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Difficulty: Experienced

Equal vs. Proportional String Spacing

Two schools of thought exist on string spacing at the nut, both of which alter feel considerably. Why are these different and how do they work?

I'm a bassist so these things matter to me more than guitarists. We're sort of used to looking at the world in terms of strings that you can measure with a thrown axe than the fine micrometer-and-loupe stuff used for the twiddly high notes! Nonetheless - how strings are spaced across the nut matters a lot, especially when the gauges from one side to the other are radically different.

The two distinct methods of string spacing are centre-to-centre and "proportional" spacing. I'm more into the latter of the two, so lets start with the first one so I can sell you on my personal favourite later....

Centre-to-centre spacing is exactly what it says on the tin. Regardless of each string's gauge, the centre point of each string is the exact same distance from that of neighbouring strings. Most off-the-shelf guitars come with this setup purely because it's simple, quick to use and works independently of the destined string set gauges. Even bassists can work this out on all four of their fingers!

All that is required is to take your nut width (lets say, 1,75" or 44,5mm) and subtract the spacing from each edge that you prefer (about 0,125" or 3,0mm on guitar). Divide this by the number of strings minus one. In our example:


(nut width - bass edge - treble edge) / (strings - 1)

(44,5mm - 3,0mm - 3,0mm) / (6 - 1)

38,5mm / 5

= 7,7mm


(1,75" - 0,25") / (6 - 1)

1,5" / 5

= 0,3"

This makes it extremely simple to mark out on a nut blank using a pair of calipers. Set up the string to string distance, lock the calipers up and mark the string centres using the sharp points of the jaws one to the next. So what's wrong with this method?

(This is where I get to sell you on the benefits of proportional spacing....)

In short, nothing. It has been used since forever, and the chances are that your hands are used to this spacing anyway. As a bassist however, the disadvantage becomes far more apparent; the heavier gauge strings have smaller gaps between the edges of each string. Basses with five or more strings exhibit this symptom in increasing measure. Extended range guitars can also fall afoul of the centre-to-centre spacing bug with lower strings starting to bunch up. It's definitely an option worth considering because of this.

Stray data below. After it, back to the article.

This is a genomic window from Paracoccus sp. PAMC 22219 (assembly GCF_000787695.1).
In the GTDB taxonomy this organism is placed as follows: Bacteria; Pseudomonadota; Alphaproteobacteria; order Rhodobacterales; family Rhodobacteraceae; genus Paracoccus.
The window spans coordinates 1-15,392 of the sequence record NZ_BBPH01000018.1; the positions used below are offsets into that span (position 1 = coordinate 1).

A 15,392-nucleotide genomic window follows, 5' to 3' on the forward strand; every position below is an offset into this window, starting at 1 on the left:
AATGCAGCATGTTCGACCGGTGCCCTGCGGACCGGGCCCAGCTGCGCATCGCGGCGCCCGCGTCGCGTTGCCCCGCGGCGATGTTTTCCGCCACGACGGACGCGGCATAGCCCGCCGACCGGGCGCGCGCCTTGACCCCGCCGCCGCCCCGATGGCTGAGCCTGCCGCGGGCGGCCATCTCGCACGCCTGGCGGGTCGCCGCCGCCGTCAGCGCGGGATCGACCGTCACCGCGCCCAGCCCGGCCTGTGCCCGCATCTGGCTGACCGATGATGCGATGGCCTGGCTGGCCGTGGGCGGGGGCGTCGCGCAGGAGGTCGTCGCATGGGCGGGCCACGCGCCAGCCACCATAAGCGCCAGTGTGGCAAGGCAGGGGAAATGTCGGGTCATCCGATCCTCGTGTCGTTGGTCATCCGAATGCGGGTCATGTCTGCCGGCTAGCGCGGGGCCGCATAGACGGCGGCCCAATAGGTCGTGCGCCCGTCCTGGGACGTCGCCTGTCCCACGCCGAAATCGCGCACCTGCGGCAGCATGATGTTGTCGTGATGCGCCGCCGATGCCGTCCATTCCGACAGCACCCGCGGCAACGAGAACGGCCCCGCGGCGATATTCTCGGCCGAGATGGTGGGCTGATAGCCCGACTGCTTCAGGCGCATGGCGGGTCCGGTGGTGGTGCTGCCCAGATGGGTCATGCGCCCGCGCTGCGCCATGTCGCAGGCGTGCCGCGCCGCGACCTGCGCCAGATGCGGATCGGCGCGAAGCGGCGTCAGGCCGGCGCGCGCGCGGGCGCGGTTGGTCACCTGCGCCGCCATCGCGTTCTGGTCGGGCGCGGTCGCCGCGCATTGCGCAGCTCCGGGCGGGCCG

Instead of marking up each string's centre point by a simple division of string span, the overall spacing between all of the strings is divided instead, taking into account the fact each string's width. The outer strings are in the same positions, however the bass strings are no longer bunched up in comparison to the thinner treble strings.


Does this sound clear as mud? Once you've played with the calculation a couple of times it becomes pretty much as easy as centre-to-centre calculation.

Take your destination string set. I'll use a 7-string set for this example, based on the Optima Gold .009-.054 set on my own 7-string and its 50mm / 2" nut size.

Firstly, total up the diameters/gauges of each string in your string set; 0,188" or 4,8mm for the set mentioned. Subtract both this and the outside spacings from the nut width;

(nut width - string gauge total - bass edge - treble edge)

50,0mm - 4,8mm - 3,0mm - 3,0mm = 39.2mm


2" - 0,188" - 0,125" - 0,125" = 1,562"

Now simply divide this value by your number of strings minus one to produce the spacing; 39,2mm / 6 = 6,53mm or 0,260"

The trick here is how to transfer this to your nut! For CAD users, it is a simple matter to draw out a 1:1 representation of the nut, pasting this to the top of the nut blank and using a razor to scribe where the centres are located.

For those used to doing it manually, there are two alternatives; one with a bit of maths and the other requiring a little precision woodworking.

Mathematical version

Working from the 1st string, add up the outside spacing value with half the diameter of the 1st string;

3,0mm + (0,228mm / 2) = 3,1mm

0,125" + (0,009" / 2) = 0,125"

Okay, so not a huge jump.

The centre point of the 2nd string is the outside spacing, 1st string's gauge, equal spacing value and half of the 2nd string's diameter;

3,0mm + 0,228mm + 6,53mm + (0,279mm / 2) = 9,9mm

0,125" + 0,009" + 0,260" + 0,011" = 0,405"

From that point on, each centre point is worked out using the same combination of edge/string-spacing-string-spacing-string-spacing/half-string calculation. Still with me?

To make this process simpler, I have created an Excel spreadsheet to do all of the donkey work for you:

Woodworking version

The most practical method is to work out the spacing between each string and make a precision wooden shim. These can be used in a number of ways to transfer the spacing onto a nut, whether it be guiding fret files or physically spacing strings and marking the nut by a light hammer blow over the nut.

Which method is better here? Ultimately it depends on whether you can produce shims to exacting thicknesses.  Certainly, using shims is a more repeatable method if you're making more than one nut.


Opinion is pretty much polarised on the two methods of string spacing. Some people (especially bassists) swear by proportional spacing due to the effect of larger differences the lower to heavier gauges accumulate across the string span. Many people initially dislike proportional spacing, having compensated for the spacing differences of centre-to-centre for years. Either way is perfectly relevant and don't let anybody tell you otherwise!

Unless they are a bassist, in which case they are right.

Creative Commons Licence

Equal vs. Proportional String Spacing by Carl Maltby is licensed under a Creative Commons Attribution-NonCommercial-ShareAlike 4.0 International License.

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